- UEFA president Michel Platini calls the preparations for Euro 2012 a complicated adventure
- Platini tells CNN he is sure hosts Poland and Ukraine will be ready to welcome thousands of fans
- The draw for Euro 2012 will be held in the Ukrainian capital Kiev on Friday
- Platini says UEFA will have a policy of zero tolerance towards racism during the competition
UEFA president Michel Platini admits the build up to the 2012 European Championships in Poland and Ukraine has been a "complicated adventure" but predicted a successful soccer tournament when the action kicks off in June.
Speaking ahead of Friday's draw in Kiev, the head of European football's governing body told CNN he had considered stripping Ukraine of the competition before a change in government galvanized momentum and proved they could deliver.
Platini admits both host countries will not be 100% ready by the time thousands of fans flock to the first major football tournament to be held in Eastern Europe, as the pair strive to complete their transport and accommodation infrastructure.
But he said it was important to take the showpiece event to different countries around the continent given its ability to change the life of people in those nations.
"I hope it will be a success," Platini told CNN. "It's been a complicated adventure, but at the end a nice adventure. Ukraine and Poland have done a lot of work and I am sure it will be a very nice competition."
When asked if he had considered taking the tournament away from either country he replied: "At the beginning yes, but not for Poland because it had better economic conditions than Ukraine.
"We didn't feel the strong support of the government because there were some political problems and we thought perhaps to change (hosts).
"But it was my job to come back and say 'Are you ready to organize this competition?' At the end they gave us a guarantee, the government changed, and the new president and his team they made a big effort to build stadiums, roads and airports.
"Now the success is very nice. It will not be 100% very nice but it will be 95 or 96%. I'm very confident because the stadiums will be built, the games will be good and I'm sure the fans will be happy to feel a beautiful atmosphere in Poland and Ukraine."
Platini, who won Euro '84 as captain of France, said UEFA's logistical expertise will be invaluable for both countries in the next six months as they strive to secure the infrastructure required for such a vast influx of supporters.
He acknowledged that taking tournaments of this magnitude to new territories presented a risk but underlined that the economic and social benefits on offer for debutant hosts justified his policy.
"When you bring (Euro 2012) to Poland and Ukraine you change the life for the people," he added. "You don't change only the life for one month of football, you change the life for the people because there is a big boost for the country.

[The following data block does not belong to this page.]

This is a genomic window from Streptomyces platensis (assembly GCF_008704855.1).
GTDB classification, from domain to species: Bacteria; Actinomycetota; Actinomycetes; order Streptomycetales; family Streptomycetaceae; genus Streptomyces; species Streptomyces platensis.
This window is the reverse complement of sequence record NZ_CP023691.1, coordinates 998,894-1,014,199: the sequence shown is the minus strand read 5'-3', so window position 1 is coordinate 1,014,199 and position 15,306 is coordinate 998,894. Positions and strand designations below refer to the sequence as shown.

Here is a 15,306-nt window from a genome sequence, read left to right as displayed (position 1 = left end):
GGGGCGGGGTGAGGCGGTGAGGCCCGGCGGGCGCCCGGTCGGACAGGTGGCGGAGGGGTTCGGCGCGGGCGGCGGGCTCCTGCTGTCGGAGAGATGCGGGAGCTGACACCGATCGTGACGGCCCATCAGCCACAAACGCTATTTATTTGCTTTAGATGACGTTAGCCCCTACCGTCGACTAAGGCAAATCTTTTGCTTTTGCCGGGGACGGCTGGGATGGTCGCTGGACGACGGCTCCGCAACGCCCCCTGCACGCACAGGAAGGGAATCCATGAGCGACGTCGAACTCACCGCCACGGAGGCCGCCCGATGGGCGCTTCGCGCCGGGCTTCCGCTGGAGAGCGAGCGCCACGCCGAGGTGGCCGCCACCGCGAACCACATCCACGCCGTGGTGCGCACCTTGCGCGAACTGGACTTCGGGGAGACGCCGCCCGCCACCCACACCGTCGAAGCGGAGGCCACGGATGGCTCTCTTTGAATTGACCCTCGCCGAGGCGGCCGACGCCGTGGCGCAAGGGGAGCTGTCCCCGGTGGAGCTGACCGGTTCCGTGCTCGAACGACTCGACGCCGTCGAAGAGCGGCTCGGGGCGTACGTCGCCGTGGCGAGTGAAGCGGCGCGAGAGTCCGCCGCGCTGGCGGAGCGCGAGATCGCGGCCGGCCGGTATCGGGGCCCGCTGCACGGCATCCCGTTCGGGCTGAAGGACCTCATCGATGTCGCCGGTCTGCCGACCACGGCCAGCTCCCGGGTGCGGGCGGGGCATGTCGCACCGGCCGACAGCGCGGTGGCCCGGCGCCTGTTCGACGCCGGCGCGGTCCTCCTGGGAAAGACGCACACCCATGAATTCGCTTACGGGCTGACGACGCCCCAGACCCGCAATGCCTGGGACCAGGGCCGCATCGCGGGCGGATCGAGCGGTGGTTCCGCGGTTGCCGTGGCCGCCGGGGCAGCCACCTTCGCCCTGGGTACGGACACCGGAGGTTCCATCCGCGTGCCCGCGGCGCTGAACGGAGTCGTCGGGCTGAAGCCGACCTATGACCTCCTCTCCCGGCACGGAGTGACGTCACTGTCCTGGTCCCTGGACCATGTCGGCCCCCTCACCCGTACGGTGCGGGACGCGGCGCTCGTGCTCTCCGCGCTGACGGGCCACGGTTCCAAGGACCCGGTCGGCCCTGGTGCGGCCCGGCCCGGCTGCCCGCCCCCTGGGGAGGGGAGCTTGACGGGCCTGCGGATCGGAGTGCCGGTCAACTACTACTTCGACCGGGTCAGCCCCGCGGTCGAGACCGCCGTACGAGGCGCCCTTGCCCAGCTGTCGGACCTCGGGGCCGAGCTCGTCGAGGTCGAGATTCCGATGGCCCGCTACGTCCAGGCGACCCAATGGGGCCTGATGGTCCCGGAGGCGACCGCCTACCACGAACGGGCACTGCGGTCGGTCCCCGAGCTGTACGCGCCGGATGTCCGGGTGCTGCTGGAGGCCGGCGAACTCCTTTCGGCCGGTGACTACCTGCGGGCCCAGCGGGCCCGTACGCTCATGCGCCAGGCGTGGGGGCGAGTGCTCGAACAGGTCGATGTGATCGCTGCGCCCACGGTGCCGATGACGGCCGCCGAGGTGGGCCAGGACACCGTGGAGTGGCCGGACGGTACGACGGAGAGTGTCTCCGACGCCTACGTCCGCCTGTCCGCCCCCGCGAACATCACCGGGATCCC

"There is a big jump in the future because when you change the communications, the roads, the airports, the hospitals, when you do so much work to receive the world, that is good for the population."
Another dominating factor in the build up to Euro 2012 has been the issue of racism.
Several black players have told CNN they've been racially abused by fans at matches in Eastern Europe and expressed their fears that the competition could be blighted by chants from the stands.
Racism in the game has been brought into sharp focus after FIFA president Sepp Blatter told CNN that there was no problem with on-field racism between players and that any abuse during a match could be settled with a handshake.
Platini said: "I think that Mr Blatter was really clumsy about that. Mr Blatter, to be clear, is not a racist, but he was clumsy on this fact.
"When a big delegate from FIFA speaks about racism he has to be clear on that. It is not a question of shaking hands, you have to have zero tolerance and fight against that."
Zero tolerance is Platini's mantra for any abuse that occurs during Euro 2012, whether on the field or off it.
"I think there is more nationalism in many countries in the west, in the center, in the east. We do all that we can do to fight that. When you touch on the fans it's a bit more complicated -- it is a long story.
"We will be very tough against everybody. We have many powers to fight against racism. We will do our job. We said to the referee you can stop the game if there is racism. That, I think, is a good thing."
Platini predicted the quality of football on show during Euro 2012 would be excellent, given that three European teams dominated the World Cup -- Spain, Netherlands and Germany finishing first, second and third respectively.
He said: "It means the European competition is very, very tough. It will begin tough and finish tough."
Spain are aiming for their third straight tournament victory after winning Euro 2008 and the 2010 World Cup but although Platini accepted they play different football to the other nations, he said they could be beaten.
The Frenchman also defended the decision to expand the competition from 16 teams to 24 teams when the 2014 tournament is held in France. Many critics have said the quality of football will be diluted by virtue of more countries becoming involved.
"I think it is an excellent move because we have the quality for 24 good teams in the Euro," he said.
"When you decide to change the format you have to not only think about the number of teams because of the quality of the football but also think about the infrastructure and the investment of all the (host) cities.
"The round of 16 will be eight beautiful games more. You will not only have 32 good games you will have 52 good games. It's good for you, good for me, good for the lovers of football."